Personal Reflections

Dennis Joyner

Longwood, Florida

U.S. Army, 9th Infantry Division, Bronze Star and Purple Heart

I grew up in a small town outside Pittsburgh and graduated in 1966 in the last class of Washington Township High School before it merged with another nearby school. During the next few years I attended Edinboro College (now University) near Erie, Pennsylvania but decided to take a break prior to receiving my diploma. I got married, had a son, Dennis Jr., and at age 20 got drafted. I had already used my student deferment – you only got one – but even though I was married with a son, I was considered 1-A. My attitude was, “Whatever will be, will be.”

I reported for duty December 10, 1968 and was sent to Fort Jackson in Columbia, South Carolina for basic training (eight weeks) and infantry training (nine weeks). Following a four-week leave to visit my family, I was shipped off to Vietnam on May 24.

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Diane Musselmann, Spouse of the late Kenneth G. Musselmann

Huntington Beach, California

Kenneth Musselmann served in U.S. Army, Co. B 46th Infantry, 198th Light Infantry Brigade, Americal Division, and received both the Bronze Star and Purple Heart.

I knew him since I was 11 years old, and called him Kenny. We met in junior high school when I moved to the area (Pico Rivera, California), but we didn’t start dating until high school, which we graduated in 1964. We enrolled in college and got married two years later, then quit college so Kenny could train to become a policeman. He was accepted to the police academy and had completed almost all of his background checks when he was drafted. He returned from a camping trip in the Sierras when the notice arrived. He wasn’t one to look back, just forward. He accepted it and did the best he could.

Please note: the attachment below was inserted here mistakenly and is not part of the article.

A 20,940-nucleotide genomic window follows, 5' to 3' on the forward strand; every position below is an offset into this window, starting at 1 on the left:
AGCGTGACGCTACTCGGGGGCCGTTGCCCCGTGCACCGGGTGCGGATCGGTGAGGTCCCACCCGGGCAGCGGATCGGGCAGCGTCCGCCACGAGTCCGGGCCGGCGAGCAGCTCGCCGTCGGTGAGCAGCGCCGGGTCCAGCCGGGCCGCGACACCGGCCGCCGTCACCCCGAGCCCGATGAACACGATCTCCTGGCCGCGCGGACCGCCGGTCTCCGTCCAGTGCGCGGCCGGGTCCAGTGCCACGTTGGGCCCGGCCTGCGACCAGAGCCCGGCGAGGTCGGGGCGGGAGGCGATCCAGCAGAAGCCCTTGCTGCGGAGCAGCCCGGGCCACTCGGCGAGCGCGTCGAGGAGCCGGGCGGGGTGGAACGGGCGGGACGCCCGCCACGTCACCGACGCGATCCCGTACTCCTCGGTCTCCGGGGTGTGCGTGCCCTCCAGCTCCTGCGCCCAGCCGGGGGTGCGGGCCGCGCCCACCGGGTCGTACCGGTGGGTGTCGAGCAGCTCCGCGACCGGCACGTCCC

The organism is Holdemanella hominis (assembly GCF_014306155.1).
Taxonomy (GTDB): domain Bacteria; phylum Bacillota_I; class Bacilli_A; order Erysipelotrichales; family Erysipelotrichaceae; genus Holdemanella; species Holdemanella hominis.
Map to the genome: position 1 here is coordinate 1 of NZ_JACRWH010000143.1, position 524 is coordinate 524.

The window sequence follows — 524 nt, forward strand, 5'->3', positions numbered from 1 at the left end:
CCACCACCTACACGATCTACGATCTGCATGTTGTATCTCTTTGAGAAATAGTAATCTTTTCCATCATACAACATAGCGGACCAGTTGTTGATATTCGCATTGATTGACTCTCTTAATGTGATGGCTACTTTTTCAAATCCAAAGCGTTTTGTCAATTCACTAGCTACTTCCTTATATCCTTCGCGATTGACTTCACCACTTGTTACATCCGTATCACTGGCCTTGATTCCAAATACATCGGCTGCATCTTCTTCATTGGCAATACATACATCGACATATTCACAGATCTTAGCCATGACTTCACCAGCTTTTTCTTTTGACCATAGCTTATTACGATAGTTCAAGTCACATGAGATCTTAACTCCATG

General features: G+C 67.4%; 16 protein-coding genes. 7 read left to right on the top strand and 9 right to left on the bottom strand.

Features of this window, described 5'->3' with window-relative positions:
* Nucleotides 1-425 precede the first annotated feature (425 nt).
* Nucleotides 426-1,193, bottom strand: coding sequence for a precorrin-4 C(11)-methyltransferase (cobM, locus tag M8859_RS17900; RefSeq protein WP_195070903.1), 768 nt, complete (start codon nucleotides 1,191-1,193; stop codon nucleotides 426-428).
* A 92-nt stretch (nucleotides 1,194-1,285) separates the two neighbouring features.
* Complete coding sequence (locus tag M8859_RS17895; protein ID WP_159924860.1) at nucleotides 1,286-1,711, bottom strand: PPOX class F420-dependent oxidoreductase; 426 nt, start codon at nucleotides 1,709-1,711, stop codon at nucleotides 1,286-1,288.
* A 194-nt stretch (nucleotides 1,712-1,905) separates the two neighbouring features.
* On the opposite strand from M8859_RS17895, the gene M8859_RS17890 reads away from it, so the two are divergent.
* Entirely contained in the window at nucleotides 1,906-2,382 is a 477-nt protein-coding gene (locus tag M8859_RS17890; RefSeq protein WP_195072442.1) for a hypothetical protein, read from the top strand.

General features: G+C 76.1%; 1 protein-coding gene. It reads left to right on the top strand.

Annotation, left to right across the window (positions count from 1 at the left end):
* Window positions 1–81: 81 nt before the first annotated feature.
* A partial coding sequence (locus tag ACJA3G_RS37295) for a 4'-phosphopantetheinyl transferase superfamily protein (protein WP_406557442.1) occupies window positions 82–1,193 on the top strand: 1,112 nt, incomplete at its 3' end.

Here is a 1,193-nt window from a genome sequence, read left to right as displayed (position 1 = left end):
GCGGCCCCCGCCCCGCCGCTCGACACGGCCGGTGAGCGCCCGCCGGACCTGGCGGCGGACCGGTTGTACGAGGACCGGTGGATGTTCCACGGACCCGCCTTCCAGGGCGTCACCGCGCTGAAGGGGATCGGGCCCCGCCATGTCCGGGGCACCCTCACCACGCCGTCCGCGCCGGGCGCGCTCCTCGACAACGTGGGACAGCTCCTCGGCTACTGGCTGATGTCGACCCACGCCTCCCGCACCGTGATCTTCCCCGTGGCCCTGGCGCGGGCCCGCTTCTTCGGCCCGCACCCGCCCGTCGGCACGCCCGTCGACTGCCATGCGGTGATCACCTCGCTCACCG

He did his basic training in Texas and then his advanced infantry training in Louisiana, followed by non-commissioned officer’s school in Ft. Benning, Georgia. He lived on the base and I moved into a small trailer with another wife for six weeks, and then Kenny went back to Louisiana for six weeks to work with his troops. He left for Vietnam the day after his 22nd birthday, in September 1968, the first in his family to serve. I was always very proud of him. He felt that he was doing his duty. He did his absolute best. He was always like that.

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Roberto “Bobby” Barrera

Del Rio, Texas

U.S. Marine Corps, Purple Heart Medal, National Defense Service Medal, Vietnam Service Medal, the Vietnam Campaign Medal and Combat Action Ribbon.

Since I was a young kid, I wanted to be a Marine.  Perhaps I watched too many John Wayne movies, but that was my dream—to wear that uniform.  When I graduated from high school I wanted to enlist in the Marines right away, and my dad wanted me to go to college.  I made his dream come true by becoming the first of his children to go to college, but after two years I gave up my Selective Service school deferment and made my dream come true.  I became a Marine.

My first assignment after training was in the Republic of Vietnam. I was now ready to show John Wayne what a real Marine could do. As it turned out, John was better at being a Marine than me. After only six weeks I was assigned to a special mission planned by intelligence. Never did I realize that that would be my last mission. In fact, it would be a life-changing day for certain. The mission involved a convoy of five amtracs (amphibious warfare vehicles). I felt somewhat safe because I was riding on trac number 3. With two tracs in front and two tracs behind us I was in the safest position of all, almost the safest position.

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